Sunday 31 October, 5.30pm until 6.30pm, Lecture Theatre 2
The appointment of Carol Ann Duffy – well known from her place on the curriculum - as Laureate, and the controversies over the election of the Oxford Professor of Poetry, have kept the sullen art in the headlines. Christopher Reid picked up the 2009 Costa Book of the Year for his collection A Scattering, while Bright Star saw John Keats join Dylan Thomas, Allan Ginsberg and Sylvia Plath as recent stars of the big screen. Poetry performances are increasingly popular at music festivals and at gigs, and pop stars such as Mike Scott (of Waterboys fame) and Rufus Wainwright have even recorded musical interpretations of WB Yeats and Shakespeare’s sonnets.
Yet increasingly it feels as if poetry’s renaissance is built on a constant rebranding to make poetry relevant to our daily lives. Last year Andrew Motion accused Britain’s schools of patronising students by failing to challenge them with poetry which wasn’t ‘a poem about football for a football loving boy, a rap for a fan of Eminem’. Yet he himself famously wrote a ‘Birthday Rap’ for Prince William. Similarly, while many others praise the therapeutic qualities of poetry in helping us cope with the stresses of the hectic, 24-7 modern world, some recoil when poems such as Duffy’s ‘Education for Leisure’ have an apparently more disturbing message.
Where can we draw a line between opening up difficult and complex works of literature to an unfamiliar audience, and simply being patronising? Is seeking relevance a response to the challenge to ‘make it new’ for another generation, or does it risk losing some of the original value and meaning? In a climate where so much of academia and education is encouraged to demonstrate its ‘impact’, can or should poetry justify itself? What is poetry for and how should it be taught?
Listen to session audio:
poet; novelist; author, Pessimism for Beginners and A Room Swept White
writer, broadcaster and cultural commentator
coordinator, Civitas Supplementary Schools Project, Yorkshire; co-organiser, Leeds Salon
|Dr George Szirtes|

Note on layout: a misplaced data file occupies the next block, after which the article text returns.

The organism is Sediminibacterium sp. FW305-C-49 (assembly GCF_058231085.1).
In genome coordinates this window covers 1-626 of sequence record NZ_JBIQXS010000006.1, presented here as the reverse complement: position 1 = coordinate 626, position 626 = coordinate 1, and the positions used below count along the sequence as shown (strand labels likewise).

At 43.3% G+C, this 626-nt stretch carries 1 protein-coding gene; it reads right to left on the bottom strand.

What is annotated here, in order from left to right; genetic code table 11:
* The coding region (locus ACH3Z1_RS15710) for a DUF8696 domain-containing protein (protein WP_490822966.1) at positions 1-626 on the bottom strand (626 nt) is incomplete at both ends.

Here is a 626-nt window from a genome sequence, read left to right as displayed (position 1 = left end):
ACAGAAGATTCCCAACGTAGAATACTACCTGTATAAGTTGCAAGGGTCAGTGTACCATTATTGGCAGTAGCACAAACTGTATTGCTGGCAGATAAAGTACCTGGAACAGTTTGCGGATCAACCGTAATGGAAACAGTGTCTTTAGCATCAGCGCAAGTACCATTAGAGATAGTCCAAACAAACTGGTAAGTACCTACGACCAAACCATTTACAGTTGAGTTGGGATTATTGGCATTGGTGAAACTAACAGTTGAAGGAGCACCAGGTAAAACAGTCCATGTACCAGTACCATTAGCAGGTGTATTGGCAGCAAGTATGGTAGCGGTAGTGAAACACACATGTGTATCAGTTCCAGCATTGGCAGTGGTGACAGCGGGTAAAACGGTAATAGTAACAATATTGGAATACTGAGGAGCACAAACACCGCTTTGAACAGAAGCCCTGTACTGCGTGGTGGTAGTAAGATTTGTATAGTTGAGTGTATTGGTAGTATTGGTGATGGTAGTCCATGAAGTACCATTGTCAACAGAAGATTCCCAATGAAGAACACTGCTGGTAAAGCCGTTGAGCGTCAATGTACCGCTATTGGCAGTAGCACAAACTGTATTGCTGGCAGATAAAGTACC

reader in creative writing, UEA; poet; editor; translator; author, The Burning of the Books and Other Poems
associate director, Institute of Ideas
Efforts to make education more 'relevant' to black people can be both patronising and harmful. The western literary canon should be taught to everyoneLindsay Johns, Prospect, 23 September 2010
How seriously are we to take the meaning of poetry? What are the costs of seeing poetry as largely spontaneous and self-expressive?George Watson, Times Higher Education, 30 July 2010
What is poetry for? Who is it for? And can it really be on the ascendant?Stephen Moss, Guardian, 19 June 2010
Performance poetry conjures up images of po-faced writers declaiming depressing verse. Could a young collective bring some humour to the spoken word?Holly Williams, Independent, 19 January 2010
Schools should teach their pupils about more than just football poems and raps in poetry lessons, Sir Andrew Motion said today.Richard Garner, Independent, 8 January 2010
An examination board’s ban on Carol Ann Duffy’s ‘Education for Leisure’ is a stab in the back for liberal education.Michele Ledda, spiked, 11 December 2009
George Szirtes, Bloodaxe Books, 10 September 2009
Sophie Hannah, Carcanet Press, 29 November 2007
Nudge, Nudge, Nag, Nag: the new politics of behaviour
"Only the Battle of Ideas could provide the platform for a discussion about a GCSE Science exam where the atmosphere was so electric. It felt like a battle for the soul of British education."
Philip Walters, chairman, Rising Stars educational publishers